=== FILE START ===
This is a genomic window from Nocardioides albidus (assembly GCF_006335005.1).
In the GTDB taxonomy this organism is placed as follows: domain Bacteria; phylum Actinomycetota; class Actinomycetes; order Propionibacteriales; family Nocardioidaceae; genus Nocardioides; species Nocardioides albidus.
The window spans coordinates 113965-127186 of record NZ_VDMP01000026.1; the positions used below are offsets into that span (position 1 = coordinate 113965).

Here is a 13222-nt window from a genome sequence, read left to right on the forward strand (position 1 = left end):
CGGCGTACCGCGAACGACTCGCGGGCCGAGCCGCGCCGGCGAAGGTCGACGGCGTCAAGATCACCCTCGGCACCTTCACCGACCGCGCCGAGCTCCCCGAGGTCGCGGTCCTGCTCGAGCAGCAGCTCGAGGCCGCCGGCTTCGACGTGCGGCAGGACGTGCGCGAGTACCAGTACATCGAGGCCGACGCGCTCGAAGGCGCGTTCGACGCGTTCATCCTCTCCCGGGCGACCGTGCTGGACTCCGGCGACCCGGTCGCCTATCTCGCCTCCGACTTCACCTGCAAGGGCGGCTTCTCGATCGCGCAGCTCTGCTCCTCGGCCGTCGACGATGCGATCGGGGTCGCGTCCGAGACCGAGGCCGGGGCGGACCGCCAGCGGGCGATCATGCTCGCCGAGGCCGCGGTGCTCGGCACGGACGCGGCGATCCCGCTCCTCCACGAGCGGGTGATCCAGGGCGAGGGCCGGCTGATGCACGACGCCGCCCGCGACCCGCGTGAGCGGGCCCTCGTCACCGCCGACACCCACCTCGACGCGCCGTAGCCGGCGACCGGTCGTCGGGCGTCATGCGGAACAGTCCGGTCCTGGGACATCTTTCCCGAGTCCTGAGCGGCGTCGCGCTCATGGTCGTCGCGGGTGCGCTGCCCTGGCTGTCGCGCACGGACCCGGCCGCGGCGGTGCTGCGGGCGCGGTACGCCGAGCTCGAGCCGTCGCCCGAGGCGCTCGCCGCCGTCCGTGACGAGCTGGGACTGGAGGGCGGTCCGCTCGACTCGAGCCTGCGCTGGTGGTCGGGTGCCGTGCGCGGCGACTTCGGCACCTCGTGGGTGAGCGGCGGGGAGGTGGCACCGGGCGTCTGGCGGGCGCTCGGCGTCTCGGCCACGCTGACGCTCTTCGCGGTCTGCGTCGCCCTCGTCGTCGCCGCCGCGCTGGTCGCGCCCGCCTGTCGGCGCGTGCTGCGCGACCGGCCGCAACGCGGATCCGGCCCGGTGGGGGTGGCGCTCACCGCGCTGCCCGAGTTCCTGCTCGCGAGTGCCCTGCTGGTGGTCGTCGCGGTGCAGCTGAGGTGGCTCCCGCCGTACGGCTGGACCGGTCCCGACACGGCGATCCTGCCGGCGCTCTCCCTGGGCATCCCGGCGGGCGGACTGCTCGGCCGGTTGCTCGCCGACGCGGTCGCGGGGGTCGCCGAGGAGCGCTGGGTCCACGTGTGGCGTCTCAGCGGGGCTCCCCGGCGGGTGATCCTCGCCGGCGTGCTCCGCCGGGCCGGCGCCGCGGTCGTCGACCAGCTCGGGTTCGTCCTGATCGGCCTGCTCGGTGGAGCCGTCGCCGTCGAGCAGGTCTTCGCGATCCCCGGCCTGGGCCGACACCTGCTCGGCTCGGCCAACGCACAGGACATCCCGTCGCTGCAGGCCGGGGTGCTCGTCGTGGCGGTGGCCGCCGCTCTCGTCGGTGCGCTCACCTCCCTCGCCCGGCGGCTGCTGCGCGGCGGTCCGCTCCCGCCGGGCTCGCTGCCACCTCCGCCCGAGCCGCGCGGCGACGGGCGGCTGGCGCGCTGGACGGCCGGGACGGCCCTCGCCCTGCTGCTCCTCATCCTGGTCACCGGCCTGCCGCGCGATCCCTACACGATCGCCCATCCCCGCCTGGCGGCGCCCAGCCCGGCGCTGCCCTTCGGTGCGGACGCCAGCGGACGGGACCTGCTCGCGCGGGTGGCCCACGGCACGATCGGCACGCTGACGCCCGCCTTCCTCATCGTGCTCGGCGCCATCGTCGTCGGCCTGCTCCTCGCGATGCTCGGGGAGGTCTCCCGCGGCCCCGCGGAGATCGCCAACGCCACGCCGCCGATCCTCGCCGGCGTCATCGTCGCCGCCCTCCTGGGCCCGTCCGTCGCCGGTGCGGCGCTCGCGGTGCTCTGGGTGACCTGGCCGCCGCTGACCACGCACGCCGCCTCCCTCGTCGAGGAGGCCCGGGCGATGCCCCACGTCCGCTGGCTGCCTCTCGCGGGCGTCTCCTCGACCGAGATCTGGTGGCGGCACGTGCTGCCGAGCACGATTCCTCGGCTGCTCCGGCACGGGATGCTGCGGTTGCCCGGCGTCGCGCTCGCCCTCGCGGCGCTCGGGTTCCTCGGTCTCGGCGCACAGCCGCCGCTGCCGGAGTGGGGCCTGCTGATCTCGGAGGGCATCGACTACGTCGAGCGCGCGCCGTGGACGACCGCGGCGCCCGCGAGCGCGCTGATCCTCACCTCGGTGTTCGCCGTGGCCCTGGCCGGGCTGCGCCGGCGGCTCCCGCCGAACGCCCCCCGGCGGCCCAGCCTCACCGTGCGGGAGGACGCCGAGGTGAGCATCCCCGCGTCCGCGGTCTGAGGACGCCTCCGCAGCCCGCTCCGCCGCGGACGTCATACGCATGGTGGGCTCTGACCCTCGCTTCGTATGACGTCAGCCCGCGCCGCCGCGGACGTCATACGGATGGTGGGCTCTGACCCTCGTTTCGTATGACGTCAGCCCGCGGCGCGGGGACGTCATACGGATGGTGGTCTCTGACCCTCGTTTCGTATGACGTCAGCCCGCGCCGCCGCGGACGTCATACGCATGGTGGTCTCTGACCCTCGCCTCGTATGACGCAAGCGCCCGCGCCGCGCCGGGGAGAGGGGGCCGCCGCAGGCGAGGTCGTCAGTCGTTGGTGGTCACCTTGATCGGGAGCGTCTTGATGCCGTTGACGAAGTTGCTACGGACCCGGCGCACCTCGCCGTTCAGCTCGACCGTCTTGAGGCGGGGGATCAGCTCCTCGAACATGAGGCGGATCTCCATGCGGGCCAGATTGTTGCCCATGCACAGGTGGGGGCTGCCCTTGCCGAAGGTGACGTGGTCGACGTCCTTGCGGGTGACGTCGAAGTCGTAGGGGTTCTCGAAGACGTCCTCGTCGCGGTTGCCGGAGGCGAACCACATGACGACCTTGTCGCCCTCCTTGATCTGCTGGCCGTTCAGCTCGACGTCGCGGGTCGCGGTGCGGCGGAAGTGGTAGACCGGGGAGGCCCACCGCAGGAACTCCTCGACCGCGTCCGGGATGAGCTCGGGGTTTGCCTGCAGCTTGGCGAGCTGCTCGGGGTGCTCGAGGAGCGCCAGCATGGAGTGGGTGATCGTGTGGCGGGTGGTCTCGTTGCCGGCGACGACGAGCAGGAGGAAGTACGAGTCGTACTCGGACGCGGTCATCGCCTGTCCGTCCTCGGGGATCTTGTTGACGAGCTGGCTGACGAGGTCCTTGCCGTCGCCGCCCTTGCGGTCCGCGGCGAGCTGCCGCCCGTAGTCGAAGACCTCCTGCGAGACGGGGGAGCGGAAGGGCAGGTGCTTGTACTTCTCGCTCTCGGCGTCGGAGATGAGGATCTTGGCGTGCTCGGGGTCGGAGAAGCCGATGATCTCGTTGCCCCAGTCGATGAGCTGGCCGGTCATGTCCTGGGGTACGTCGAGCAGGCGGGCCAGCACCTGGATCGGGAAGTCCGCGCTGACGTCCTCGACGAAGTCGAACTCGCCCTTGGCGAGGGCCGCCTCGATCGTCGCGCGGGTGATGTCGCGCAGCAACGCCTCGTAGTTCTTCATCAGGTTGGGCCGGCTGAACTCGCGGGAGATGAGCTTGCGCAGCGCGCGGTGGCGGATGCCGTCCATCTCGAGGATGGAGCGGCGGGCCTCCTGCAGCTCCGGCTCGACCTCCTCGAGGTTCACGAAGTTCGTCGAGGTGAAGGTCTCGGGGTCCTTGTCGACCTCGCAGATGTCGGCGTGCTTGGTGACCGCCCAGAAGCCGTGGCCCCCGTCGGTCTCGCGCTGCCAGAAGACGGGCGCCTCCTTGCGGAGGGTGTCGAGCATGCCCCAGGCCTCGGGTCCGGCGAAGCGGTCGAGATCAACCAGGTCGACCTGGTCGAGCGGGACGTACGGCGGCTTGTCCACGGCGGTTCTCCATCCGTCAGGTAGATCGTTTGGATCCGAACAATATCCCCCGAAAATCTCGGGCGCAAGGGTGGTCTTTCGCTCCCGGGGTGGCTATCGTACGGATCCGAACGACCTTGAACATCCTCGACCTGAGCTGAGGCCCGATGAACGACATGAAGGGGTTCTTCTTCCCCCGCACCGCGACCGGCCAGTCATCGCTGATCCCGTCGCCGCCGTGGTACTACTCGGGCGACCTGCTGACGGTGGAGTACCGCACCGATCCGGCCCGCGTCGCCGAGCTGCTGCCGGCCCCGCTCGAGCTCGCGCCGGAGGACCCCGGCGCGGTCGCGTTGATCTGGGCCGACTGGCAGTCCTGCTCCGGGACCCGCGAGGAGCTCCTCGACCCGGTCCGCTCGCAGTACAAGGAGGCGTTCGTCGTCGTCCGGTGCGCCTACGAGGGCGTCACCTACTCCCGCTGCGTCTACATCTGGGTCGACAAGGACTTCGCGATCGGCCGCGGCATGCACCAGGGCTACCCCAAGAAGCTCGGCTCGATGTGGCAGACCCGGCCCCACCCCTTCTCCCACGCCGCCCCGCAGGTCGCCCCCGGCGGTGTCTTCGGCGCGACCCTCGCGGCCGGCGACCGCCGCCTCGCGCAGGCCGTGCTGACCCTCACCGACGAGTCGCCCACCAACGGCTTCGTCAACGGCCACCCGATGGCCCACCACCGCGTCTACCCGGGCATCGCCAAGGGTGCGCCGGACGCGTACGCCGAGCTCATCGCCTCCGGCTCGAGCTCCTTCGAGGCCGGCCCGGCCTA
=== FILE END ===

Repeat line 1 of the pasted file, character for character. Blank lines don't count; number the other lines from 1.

This is a genomic window from Nocardioides albidus (assembly GCF_006335005.1).